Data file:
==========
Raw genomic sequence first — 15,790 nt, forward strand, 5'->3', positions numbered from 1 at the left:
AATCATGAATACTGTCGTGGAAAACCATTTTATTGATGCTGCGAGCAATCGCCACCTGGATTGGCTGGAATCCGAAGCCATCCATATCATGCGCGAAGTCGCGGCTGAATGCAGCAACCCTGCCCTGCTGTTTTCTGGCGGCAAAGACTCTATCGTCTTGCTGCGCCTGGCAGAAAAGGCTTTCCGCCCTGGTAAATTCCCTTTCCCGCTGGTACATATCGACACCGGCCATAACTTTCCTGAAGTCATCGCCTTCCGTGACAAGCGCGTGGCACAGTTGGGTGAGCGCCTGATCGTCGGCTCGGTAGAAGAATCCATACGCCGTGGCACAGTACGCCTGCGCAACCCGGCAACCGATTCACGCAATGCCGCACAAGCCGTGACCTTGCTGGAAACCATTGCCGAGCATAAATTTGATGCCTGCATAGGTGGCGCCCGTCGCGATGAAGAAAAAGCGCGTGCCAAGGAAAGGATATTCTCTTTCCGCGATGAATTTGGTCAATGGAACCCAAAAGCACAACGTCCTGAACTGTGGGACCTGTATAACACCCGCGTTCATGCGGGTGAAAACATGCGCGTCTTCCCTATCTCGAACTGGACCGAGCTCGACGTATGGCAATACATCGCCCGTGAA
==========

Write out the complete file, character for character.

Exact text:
Raw genomic sequence first — 15,790 nt, forward strand, 5'->3', positions numbered from 1 at the left:
AATCATGAATACTGTCGTGGAAAACCATTTTATTGATGCTGCGAGCAATCGCCACCTGGATTGGCTGGAATCCGAAGCCATCCATATCATGCGCGAAGTCGCGGCTGAATGCAGCAACCCTGCCCTGCTGTTTTCTGGCGGCAAAGACTCTATCGTCTTGCTGCGCCTGGCAGAAAAGGCTTTCCGCCCTGGTAAATTCCCTTTCCCGCTGGTACATATCGACACCGGCCATAACTTTCCTGAAGTCATCGCCTTCCGTGACAAGCGCGTGGCACAGTTGGGTGAGCGCCTGATCGTCGGCTCGGTAGAAGAATCCATACGCCGTGGCACAGTACGCCTGCGCAACCCGGCAACCGATTCACGCAATGCCGCACAAGCCGTGACCTTGCTGGAAACCATTGCCGAGCATAAATTTGATGCCTGCATAGGTGGCGCCCGTCGCGATGAAGAAAAAGCGCGTGCCAAGGAAAGGATATTCTCTTTCCGCGATGAATTTGGTCAATGGAACCCAAAAGCACAACGTCCTGAACTGTGGGACCTGTATAACACCCGCGTTCATGCGGGTGAAAACATGCGCGTCTTCCCTATCTCGAACTGGACCGAGCTCGACGTATGGCAATACATCGCCCGTGAA